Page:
Shannon Brown is diagnosed with autism and bi-polar disorder. On Episode 7 of The Facing Project Shannon shares his inner thoughts and how listening to him and allowing him to make choices has improved his life.
The Storyteller: Shannon Brown
The Story: Chasing the Sunset
A man with autism and bi-polar disorder gives a peek inside of his mind and explores a friendship that helped him discover that no challenge in life is too difficult to overcome.
Listen to Shannon Brown’s on Episode 7 of The Facing Project Show.
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Shannon Brown’s story as told to Jamie Reese from “Hillcrofts’s Facing Disabilities in East Central Indiana” performed by Brian Meekin.
I cannot stand to be misunderstood.
The only thing I hate more than that is not understanding what’s going on.
Or why something is happening to me.
Or when people leave me.
All those things are confusing . . . and make me hurt myself.
I try to explain what is wrong with me when I’m feeling bad, but my words get muddled and become something I didn’t even want say. I’ve done things that I didn’t want to do.
Then people give me that look . . .
The look of fear as if I just put on my monster mask and said, “RAWR!”
The sound of a shovel scraping across the rocks on the driveway—that is my joy and sunshine. The plow cleaning my driveway after the snow comes is my thrill ride.
Swinging, with my feet scraping the grass, on a hot morning while I wait for my best friend to take me to lunch at BDubs—that is my best day ever.
I enjoy outside so much, with the blue sky and the funny white shaped clouds that slowly float above me. It gets so hot in the summer, but I love it hot. Not always, but sometimes.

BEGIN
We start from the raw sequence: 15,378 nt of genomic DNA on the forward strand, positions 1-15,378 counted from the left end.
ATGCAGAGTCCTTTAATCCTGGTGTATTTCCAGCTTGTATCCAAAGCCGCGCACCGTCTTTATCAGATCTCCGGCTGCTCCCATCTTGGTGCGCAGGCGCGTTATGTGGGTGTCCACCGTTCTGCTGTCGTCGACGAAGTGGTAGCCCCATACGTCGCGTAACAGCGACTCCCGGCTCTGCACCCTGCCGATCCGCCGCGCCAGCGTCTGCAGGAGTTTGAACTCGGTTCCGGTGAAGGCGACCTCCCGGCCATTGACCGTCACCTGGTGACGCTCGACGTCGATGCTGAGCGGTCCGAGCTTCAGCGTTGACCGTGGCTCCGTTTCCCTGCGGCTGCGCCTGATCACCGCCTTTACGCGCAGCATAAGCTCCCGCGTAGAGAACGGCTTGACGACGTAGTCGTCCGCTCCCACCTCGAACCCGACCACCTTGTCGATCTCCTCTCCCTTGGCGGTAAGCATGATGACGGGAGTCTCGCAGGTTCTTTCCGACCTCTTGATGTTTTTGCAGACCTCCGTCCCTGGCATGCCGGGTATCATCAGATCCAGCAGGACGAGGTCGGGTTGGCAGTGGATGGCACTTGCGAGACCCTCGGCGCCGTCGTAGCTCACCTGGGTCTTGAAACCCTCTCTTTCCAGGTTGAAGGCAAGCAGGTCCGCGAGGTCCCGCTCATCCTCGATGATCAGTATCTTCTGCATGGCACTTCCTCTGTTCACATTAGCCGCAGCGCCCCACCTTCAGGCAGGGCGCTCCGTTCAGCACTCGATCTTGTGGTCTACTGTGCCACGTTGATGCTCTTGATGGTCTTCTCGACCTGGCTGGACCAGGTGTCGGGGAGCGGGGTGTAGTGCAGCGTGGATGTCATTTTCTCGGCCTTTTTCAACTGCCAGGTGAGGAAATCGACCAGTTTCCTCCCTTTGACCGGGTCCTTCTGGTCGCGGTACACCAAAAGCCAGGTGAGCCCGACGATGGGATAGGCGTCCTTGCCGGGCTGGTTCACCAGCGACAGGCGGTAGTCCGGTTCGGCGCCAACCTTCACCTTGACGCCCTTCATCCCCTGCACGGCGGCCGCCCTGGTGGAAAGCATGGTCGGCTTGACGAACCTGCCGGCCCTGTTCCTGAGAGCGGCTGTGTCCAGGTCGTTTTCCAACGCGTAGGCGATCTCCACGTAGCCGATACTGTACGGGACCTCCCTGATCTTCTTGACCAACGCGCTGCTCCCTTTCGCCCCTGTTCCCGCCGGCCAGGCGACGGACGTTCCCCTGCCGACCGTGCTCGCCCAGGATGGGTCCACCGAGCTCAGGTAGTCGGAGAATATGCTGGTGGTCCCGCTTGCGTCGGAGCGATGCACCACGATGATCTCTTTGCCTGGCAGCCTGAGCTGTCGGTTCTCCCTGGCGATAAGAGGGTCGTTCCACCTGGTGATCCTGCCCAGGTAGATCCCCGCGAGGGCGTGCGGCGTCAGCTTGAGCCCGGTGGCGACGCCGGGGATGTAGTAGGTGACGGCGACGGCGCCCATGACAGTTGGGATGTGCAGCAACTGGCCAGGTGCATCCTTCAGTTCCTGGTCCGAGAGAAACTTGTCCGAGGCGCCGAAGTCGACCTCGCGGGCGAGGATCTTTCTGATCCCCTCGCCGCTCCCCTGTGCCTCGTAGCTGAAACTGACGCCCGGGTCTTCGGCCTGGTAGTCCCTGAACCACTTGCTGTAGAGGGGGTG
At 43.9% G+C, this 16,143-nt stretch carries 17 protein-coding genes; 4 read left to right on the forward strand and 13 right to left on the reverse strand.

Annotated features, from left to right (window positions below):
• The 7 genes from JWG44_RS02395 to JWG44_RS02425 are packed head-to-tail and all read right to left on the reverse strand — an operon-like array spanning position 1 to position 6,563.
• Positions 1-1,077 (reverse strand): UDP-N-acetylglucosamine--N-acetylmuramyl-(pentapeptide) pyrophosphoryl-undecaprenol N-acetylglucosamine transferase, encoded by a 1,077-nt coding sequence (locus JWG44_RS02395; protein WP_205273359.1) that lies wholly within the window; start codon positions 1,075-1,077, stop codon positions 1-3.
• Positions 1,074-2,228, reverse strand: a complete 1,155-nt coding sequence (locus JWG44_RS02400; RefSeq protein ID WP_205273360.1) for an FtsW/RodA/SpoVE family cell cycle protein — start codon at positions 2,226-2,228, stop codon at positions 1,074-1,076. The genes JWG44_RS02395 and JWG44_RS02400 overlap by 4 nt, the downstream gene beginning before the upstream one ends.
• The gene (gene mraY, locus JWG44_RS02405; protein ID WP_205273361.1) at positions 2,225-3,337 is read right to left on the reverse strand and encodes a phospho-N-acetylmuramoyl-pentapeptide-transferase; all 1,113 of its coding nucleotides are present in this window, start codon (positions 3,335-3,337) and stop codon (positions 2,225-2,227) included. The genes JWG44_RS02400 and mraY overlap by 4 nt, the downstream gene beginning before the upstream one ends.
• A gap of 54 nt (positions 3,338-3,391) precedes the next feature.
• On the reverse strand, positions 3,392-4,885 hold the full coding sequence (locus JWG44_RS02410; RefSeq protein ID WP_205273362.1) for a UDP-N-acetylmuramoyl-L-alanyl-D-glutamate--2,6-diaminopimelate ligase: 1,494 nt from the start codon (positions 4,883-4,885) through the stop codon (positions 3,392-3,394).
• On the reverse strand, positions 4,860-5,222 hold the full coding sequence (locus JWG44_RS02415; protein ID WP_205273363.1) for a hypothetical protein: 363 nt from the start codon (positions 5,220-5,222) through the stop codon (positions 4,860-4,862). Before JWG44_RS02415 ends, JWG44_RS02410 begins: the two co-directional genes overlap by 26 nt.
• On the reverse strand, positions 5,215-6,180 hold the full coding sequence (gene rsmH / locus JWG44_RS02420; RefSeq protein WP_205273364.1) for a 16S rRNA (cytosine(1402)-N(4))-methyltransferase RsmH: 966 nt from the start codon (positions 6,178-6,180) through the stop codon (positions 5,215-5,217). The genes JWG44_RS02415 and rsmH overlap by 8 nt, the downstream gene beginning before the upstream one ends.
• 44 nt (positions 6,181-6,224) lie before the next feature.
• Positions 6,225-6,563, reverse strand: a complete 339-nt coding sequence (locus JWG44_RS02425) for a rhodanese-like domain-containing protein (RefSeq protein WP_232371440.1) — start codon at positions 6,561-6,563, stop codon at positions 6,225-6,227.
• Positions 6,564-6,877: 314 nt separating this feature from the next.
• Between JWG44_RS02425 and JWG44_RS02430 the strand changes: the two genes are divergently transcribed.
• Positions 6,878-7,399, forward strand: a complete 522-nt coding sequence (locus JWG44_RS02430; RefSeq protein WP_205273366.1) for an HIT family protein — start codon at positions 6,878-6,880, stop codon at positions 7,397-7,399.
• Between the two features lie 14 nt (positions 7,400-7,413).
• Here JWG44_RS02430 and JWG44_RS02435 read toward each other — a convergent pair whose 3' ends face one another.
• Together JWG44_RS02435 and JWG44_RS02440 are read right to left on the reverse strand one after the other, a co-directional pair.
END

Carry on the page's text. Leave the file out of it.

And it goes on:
My dad playing music gets me jamming. I love to dance!
I’ll play games with you and will always win! You can’t beat me at UNO!
But let me tell you, I go much deeper than dancing, UNO, sunshine and scraping rocks, and scaring people.
Listen! The storm is rumbling in and though it may come with uncertainty, noise, and unpredictable wind, it brings with it tons of beauty. If it weren’t for the clouds, how would I know how beautiful the sky is when they disappear? There is no reason to fear the unknown except when the unknown comes unexpected. We are born into situations and given a straw that we never drew or choose for ourselves. Some are born with all the gifts wanted by mankind: good looks, intelligence, wit, personality and charisma, an ability to communicate effectively, and a compassion that cannot be taught.
I’m not one of those people. I don’t’ know what I’m born without; I know what I have. I have love and I have hurt; I also have happiness.
I wasn’t always happy, though I’ve had a happy life. I was born with several conditions, yet I don’t think they have caused me much trouble. I have Autism, Tourette’s, Moderate developmental disabilities, and Bipolar Disorder. These labels have stopped others from trying to understand and that has made it hard for me to understand my life.
I’ve been hurt a lot. By people who don’t know me. And by those who do. . .
It’s the pain of being misunderstood. I have wants and needs clearly known in my mind, but have an inability to be begin to communicate them. There is great pain of knowing what is wanted, but not being able to say! Why can they not be seen? Yet, some see; my mom and Jeff, my dad. My friend Angelica did what few before her had ever done; she listened. By them I have become empowered. I found my voice in funny words, fuzzy words; nice words.